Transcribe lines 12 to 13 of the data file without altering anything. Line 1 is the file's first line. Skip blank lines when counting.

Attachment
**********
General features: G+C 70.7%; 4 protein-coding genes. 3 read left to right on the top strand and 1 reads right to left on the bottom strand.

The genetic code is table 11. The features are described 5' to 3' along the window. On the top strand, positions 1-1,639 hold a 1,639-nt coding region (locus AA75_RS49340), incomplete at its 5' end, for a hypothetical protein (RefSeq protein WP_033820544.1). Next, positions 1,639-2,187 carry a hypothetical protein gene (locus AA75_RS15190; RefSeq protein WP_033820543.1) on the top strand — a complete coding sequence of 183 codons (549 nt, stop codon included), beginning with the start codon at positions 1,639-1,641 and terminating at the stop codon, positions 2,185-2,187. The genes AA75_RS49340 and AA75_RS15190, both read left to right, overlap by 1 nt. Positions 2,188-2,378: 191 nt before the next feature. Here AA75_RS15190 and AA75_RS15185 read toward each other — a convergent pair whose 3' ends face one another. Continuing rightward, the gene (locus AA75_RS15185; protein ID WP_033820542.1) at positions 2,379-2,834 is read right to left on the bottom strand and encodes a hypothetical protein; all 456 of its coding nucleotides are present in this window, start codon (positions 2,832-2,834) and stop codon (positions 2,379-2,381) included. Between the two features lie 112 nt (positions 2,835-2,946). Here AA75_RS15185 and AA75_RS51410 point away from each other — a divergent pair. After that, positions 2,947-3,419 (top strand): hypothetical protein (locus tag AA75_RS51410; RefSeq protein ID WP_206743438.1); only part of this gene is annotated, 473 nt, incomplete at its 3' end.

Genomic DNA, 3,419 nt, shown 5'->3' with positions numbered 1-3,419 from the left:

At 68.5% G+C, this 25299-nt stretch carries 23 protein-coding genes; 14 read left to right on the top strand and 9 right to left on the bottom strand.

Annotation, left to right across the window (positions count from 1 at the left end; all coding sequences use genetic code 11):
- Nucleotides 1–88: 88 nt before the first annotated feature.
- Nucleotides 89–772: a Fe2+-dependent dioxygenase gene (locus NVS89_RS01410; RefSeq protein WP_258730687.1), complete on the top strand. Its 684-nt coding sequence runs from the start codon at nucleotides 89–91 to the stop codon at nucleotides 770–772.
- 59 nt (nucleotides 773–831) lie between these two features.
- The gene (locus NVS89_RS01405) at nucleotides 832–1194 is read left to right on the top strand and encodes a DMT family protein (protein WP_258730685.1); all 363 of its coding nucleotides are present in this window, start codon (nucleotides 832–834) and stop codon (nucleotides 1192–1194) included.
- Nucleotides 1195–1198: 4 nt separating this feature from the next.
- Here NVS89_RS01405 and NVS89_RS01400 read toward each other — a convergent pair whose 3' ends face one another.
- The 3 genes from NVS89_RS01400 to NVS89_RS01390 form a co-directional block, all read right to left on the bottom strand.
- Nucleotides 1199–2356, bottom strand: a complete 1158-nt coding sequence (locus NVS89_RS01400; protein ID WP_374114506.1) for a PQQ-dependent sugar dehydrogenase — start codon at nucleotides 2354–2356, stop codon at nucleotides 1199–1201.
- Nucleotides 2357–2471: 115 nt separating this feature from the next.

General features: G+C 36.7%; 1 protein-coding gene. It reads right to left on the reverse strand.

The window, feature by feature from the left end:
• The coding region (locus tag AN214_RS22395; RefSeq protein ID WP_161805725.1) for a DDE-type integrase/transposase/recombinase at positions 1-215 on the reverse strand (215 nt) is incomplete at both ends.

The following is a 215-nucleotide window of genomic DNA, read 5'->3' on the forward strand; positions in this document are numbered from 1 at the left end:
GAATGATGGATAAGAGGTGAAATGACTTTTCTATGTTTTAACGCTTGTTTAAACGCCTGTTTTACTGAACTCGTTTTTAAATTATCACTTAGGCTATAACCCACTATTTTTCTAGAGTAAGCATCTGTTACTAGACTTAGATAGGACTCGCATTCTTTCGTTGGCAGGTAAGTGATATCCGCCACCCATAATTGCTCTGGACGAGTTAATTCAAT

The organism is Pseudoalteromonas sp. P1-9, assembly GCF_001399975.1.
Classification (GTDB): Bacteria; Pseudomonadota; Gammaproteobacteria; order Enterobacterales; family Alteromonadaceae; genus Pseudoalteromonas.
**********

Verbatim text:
- The 3 genes from NVS89_RS01400 to NVS89_RS01390 form a co-directional block, all read right to left on the bottom strand.
- Nucleotides 1199–2356, bottom strand: a complete 1158-nt coding sequence (locus NVS89_RS01400; protein ID WP_374114506.1) for a PQQ-dependent sugar dehydrogenase — start codon at nucleotides 2354–2356, stop codon at nucleotides 1199–1201.